How to store fresh herbs so that they stay longer

Fresh greens start to go bad faster if not exposed to adequate sunlight, moisture and oxygen

It is great to bring some freshness to your food with finely chopped herbs but the biggest challenge is the preservation of these greens. It can feel near impossible to use them before they start to wilt. Fresh greens start to go bad faster if kept without adequate sunlight, moisture and oxygen. Excessive moisture can cause your soft herb leaves to wilt and become slimy while too much sunrays can turn them yellow.

Here are ways how one can avoid having to throw away soggy herbs just a day after use

Know your herbs

First of all preservation pattern depends on the herbs you are using. If the stems are tender and green like in cilantro or coriander, parsley, mint, basil, dill, they need a different kind of storing method compared to the ones with woody stems and former leaves like sage, thyme, rosemary.

Wash thoroughly and dry before storing

Wash your herbs under cold running water from all the dirt that promotes decay. Dry them in a salad spinner or leave them on a kitchen towel and pat them dry as much as possible before storing.

Storing herbs to use sooner

For tender green clips off the bottom of the stem, remove brown wilted leaves and put them on a long tumbler kind of container like mason jar or water glass with an inch of water at the bottom. Keep them in the fridge and change the water every couple of days. For woody herbs wrap them in a damp paper towel  and then in plastic and chill in refrigerator. This method will ensure your leaves remain hydrated and won’t dry out in the cold refrigerator climate, as well as limit the amount of oxygen coming into contact with the leaves to avoid browning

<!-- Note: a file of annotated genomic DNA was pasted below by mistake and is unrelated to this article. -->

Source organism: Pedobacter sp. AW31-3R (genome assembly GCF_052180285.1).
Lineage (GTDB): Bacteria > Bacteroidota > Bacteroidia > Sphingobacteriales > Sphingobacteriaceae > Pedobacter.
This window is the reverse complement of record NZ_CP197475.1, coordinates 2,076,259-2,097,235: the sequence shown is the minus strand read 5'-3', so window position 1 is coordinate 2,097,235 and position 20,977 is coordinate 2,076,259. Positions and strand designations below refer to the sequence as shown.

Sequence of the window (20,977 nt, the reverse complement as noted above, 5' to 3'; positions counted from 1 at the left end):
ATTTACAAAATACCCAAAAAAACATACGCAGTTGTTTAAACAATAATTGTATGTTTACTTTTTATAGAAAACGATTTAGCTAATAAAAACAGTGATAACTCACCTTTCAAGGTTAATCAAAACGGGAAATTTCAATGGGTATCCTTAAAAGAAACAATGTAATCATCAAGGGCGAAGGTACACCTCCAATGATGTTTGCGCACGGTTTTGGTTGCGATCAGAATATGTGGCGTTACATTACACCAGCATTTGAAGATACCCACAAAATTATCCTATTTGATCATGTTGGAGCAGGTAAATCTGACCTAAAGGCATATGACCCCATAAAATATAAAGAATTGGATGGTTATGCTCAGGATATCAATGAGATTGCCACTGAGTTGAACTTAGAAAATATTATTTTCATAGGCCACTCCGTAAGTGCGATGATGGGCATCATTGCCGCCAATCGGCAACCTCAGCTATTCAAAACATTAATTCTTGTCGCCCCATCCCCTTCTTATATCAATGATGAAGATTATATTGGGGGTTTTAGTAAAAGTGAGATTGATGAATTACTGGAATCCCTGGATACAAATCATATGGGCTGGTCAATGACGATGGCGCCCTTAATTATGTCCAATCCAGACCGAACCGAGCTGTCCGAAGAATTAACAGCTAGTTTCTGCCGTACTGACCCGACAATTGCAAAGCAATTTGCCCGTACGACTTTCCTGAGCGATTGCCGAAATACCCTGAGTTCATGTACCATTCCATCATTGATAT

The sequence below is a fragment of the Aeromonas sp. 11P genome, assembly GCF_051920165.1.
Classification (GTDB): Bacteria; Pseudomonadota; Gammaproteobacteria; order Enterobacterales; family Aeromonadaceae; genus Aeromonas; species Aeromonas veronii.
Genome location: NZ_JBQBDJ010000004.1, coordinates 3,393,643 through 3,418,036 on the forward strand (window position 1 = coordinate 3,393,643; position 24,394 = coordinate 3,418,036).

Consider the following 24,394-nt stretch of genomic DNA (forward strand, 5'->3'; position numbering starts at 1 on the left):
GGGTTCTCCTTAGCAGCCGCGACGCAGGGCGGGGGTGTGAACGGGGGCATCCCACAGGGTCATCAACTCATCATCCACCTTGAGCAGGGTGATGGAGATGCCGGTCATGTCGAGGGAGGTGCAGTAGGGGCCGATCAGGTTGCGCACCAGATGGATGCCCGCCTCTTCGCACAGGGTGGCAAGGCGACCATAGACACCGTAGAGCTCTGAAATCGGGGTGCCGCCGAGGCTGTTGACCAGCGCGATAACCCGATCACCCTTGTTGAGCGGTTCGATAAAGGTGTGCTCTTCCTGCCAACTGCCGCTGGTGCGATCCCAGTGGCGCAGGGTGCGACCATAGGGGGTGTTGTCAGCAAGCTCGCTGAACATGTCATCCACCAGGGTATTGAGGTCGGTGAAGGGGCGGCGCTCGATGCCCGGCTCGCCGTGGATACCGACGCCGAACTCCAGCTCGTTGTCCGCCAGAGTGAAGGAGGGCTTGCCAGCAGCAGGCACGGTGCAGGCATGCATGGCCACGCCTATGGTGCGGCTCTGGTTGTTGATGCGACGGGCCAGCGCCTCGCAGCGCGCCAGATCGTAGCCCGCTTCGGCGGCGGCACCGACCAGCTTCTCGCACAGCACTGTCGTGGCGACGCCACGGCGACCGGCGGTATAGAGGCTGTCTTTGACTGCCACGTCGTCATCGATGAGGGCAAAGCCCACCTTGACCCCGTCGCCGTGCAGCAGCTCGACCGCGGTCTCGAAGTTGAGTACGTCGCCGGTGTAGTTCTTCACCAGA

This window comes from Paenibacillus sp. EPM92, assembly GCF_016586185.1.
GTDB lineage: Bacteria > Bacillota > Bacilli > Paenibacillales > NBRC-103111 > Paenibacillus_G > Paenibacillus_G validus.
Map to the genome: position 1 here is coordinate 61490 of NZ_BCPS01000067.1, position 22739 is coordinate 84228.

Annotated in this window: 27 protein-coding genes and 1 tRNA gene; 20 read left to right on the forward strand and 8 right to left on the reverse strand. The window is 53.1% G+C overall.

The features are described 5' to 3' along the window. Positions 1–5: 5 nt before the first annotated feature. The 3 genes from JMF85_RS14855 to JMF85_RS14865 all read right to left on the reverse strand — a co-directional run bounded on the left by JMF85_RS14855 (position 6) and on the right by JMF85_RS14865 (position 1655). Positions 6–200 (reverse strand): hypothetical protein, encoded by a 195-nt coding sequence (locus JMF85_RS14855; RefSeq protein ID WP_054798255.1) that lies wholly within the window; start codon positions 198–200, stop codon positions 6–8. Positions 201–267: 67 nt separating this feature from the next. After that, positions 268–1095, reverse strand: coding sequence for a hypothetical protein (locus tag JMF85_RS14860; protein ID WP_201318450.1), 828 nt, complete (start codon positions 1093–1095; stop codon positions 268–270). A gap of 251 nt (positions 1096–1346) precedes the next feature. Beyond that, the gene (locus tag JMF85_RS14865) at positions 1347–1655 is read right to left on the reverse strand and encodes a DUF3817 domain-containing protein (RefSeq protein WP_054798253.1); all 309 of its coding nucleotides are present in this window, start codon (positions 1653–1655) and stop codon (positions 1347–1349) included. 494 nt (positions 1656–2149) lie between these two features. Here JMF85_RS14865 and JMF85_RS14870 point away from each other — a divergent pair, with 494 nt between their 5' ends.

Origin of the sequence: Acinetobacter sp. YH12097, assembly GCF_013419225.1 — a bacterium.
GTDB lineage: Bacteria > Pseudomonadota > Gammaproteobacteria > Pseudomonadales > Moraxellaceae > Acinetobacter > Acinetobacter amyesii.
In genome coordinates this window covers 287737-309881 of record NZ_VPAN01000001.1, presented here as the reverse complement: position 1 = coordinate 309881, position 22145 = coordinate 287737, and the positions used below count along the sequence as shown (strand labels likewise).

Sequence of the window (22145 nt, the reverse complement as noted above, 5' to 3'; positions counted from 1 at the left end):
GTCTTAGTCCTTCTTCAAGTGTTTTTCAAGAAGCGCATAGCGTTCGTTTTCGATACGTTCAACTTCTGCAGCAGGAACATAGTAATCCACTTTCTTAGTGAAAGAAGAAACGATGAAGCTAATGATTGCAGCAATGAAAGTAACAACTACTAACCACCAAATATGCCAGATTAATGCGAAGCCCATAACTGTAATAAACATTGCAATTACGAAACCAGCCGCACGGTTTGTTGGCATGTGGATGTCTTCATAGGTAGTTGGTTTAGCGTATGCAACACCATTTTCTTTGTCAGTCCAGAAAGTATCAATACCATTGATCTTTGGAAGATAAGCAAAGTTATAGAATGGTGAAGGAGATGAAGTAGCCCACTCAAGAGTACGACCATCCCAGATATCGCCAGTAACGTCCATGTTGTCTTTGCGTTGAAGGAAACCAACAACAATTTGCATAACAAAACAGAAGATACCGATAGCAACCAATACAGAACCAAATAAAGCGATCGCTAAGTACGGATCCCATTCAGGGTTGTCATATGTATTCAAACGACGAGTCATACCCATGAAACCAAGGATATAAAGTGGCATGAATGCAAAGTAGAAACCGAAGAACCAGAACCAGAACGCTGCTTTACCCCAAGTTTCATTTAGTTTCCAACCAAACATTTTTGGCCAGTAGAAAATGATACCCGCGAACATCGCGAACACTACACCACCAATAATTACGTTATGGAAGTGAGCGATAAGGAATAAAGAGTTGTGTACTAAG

Storing herbs to use for months

For longer use, hardy herbs can be frozen in a resealable freezer pouch, while for the tender green turn them to puree with olive or canola oil, put them on ice trays to freeze up.

Using up unused herbs

If you no longer need the herbs as you have planned, you can turn them to dry herbs for adding flavours to your dish. Bundle your herbs with a rubber band, place in a paper lunch bag with holes for aeration and hang upside down in a warm, dry room until they are crisp to the touch and crumble easily. Now store them in an airtight container with holes on its lid for convenient use.

Leave a Reply

Your email address will not be published. Required fields are marked *

Back to top button